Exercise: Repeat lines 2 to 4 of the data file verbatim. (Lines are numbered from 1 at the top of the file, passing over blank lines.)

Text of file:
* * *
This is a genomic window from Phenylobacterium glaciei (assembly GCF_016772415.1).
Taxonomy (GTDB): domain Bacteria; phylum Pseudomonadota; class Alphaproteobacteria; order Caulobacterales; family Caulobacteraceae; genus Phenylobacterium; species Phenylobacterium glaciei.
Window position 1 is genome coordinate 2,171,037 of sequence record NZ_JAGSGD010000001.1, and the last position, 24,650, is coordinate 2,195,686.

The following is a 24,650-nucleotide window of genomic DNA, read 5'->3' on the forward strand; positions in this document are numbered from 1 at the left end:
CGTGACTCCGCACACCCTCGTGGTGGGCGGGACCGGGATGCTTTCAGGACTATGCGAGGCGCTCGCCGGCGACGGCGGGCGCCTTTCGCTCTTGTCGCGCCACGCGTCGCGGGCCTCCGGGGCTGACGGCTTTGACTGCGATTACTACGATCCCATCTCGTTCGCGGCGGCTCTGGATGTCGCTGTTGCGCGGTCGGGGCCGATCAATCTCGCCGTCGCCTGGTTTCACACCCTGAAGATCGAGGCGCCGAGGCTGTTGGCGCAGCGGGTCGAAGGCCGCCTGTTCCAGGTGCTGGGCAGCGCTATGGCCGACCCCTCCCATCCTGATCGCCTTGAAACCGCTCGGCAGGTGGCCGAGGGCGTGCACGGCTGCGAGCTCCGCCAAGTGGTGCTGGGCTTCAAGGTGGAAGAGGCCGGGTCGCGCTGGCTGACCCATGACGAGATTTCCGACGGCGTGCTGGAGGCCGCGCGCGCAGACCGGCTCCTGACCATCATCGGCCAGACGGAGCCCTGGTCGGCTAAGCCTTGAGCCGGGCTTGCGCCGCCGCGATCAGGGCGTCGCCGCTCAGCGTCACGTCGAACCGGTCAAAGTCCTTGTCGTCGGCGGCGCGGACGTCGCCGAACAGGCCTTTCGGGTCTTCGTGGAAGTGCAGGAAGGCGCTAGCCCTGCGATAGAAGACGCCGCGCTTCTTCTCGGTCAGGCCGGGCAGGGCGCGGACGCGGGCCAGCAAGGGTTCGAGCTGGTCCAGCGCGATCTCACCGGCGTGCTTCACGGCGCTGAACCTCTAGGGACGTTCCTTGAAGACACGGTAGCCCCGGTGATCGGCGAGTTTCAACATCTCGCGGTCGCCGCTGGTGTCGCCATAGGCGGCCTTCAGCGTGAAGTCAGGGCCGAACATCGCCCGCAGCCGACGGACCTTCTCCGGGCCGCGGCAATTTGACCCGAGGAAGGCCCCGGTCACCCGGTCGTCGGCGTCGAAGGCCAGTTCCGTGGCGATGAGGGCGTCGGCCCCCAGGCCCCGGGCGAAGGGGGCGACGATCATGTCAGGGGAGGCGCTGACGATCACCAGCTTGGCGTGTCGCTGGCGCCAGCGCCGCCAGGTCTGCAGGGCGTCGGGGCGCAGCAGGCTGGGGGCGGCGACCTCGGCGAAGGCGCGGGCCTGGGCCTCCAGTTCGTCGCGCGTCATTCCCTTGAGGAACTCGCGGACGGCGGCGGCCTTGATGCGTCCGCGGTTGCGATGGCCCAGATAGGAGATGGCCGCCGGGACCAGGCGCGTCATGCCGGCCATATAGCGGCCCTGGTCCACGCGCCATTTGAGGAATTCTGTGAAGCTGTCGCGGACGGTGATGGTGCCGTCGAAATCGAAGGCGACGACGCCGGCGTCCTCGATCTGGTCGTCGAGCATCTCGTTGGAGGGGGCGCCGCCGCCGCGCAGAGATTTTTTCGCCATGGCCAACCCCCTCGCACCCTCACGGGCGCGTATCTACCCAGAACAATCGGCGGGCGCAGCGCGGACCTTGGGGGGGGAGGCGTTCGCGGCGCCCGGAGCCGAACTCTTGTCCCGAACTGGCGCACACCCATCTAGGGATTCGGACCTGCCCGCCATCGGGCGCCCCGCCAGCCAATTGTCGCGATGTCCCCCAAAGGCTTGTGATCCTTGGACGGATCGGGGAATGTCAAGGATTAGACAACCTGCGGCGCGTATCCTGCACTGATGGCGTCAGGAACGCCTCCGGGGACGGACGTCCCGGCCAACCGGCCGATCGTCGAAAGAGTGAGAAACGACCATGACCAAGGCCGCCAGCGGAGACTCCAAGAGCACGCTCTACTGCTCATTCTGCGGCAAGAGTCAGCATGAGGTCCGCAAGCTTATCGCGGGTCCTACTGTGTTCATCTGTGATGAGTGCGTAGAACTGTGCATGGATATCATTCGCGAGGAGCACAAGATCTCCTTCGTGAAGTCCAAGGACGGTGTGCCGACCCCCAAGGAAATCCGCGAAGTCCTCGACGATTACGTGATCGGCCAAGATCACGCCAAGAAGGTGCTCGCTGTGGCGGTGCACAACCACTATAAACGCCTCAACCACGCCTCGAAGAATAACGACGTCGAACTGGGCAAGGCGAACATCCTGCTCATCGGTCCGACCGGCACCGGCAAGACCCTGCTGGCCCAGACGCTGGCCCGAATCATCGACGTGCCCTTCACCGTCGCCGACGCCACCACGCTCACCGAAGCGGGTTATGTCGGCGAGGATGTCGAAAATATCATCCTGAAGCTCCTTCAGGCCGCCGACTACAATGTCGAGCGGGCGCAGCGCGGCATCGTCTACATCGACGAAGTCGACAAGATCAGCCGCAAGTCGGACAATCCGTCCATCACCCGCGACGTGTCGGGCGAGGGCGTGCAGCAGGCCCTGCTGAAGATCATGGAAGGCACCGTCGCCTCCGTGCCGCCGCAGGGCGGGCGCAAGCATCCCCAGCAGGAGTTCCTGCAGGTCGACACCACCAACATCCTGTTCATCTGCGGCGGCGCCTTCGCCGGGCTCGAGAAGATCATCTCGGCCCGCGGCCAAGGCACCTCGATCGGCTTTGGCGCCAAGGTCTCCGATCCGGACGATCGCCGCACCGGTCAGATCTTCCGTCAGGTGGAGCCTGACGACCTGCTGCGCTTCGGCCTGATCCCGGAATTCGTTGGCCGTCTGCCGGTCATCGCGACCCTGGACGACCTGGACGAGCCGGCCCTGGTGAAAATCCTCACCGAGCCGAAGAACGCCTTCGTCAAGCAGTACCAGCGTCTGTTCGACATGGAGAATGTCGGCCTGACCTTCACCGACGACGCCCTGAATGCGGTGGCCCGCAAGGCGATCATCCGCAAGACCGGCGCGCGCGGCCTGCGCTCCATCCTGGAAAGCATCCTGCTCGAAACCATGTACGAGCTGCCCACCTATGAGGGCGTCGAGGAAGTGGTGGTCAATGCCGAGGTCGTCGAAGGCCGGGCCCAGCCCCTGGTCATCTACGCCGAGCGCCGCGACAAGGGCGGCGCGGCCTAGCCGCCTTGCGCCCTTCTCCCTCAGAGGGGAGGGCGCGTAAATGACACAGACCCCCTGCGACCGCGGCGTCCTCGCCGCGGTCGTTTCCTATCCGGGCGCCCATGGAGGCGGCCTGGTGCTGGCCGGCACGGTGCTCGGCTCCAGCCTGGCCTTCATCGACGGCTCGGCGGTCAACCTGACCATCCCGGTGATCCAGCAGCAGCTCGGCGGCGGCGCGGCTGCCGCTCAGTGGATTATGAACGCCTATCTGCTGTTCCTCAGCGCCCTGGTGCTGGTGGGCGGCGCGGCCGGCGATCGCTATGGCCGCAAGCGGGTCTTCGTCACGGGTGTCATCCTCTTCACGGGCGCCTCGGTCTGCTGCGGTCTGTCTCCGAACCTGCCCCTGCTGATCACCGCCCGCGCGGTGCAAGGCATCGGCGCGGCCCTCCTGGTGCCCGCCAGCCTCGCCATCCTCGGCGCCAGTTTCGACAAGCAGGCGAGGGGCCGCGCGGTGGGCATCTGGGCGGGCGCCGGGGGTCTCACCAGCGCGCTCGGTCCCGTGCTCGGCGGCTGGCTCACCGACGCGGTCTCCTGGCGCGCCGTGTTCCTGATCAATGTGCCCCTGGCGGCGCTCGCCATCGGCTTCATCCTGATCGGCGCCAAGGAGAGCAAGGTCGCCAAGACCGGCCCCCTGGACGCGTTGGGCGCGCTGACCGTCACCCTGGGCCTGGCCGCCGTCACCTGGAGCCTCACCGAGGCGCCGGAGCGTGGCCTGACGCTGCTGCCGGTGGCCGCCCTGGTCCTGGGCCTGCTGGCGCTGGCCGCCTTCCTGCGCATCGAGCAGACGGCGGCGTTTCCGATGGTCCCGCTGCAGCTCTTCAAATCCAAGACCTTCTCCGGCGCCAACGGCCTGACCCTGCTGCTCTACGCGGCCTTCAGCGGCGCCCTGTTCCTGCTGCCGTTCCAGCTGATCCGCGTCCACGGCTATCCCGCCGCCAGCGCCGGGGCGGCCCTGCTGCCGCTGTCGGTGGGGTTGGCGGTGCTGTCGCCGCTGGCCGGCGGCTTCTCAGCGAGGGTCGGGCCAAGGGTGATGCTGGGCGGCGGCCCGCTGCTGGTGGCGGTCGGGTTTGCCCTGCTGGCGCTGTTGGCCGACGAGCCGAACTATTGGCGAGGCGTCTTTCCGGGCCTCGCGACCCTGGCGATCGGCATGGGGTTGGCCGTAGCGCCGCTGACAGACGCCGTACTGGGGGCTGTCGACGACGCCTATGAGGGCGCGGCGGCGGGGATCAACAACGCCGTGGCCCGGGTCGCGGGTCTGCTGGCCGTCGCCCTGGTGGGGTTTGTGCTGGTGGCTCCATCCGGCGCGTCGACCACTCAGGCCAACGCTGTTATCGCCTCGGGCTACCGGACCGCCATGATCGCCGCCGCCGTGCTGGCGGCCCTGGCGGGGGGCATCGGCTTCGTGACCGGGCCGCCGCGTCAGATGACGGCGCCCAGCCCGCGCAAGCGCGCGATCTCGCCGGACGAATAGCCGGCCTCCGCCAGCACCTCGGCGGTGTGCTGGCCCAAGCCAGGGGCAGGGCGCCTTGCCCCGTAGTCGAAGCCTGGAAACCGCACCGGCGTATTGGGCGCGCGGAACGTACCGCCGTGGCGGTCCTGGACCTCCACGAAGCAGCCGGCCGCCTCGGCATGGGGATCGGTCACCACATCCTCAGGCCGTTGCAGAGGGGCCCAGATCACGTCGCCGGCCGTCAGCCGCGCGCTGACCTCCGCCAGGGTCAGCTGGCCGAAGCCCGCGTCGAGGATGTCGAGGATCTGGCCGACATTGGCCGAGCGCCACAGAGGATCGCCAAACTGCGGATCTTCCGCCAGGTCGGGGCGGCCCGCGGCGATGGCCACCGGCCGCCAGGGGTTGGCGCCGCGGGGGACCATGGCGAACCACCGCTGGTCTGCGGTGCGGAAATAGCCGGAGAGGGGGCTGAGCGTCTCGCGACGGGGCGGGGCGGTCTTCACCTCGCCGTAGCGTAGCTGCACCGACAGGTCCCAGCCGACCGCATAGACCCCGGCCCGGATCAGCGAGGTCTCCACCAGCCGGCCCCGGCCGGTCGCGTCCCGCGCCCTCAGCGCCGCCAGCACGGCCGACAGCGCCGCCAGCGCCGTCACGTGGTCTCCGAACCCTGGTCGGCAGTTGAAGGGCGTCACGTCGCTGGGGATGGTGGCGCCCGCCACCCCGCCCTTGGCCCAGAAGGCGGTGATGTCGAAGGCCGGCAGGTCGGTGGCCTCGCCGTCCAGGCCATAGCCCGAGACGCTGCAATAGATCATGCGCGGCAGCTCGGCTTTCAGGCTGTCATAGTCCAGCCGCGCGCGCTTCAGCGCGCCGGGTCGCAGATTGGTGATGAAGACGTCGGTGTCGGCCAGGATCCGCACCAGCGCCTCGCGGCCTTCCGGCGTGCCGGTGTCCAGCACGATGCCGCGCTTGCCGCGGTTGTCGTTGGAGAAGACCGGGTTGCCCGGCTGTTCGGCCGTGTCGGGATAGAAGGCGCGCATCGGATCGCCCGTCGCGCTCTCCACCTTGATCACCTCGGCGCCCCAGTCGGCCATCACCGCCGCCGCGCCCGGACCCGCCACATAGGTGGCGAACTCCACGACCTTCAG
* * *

Taxonomy (GTDB): domain Bacteria; phylum Pseudomonadota; class Alphaproteobacteria; order Caulobacterales; family Caulobacteraceae; genus Phenylobacterium; species Phenylobacterium glaciei.
Window position 1 is genome coordinate 2,171,037 of sequence record NZ_JAGSGD010000001.1, and the last position, 24,650, is coordinate 2,195,686.

The following is a 24,650-nucleotide window of genomic DNA, read 5'->3' on the forward strand; positions in this document are numbered from 1 at the left end: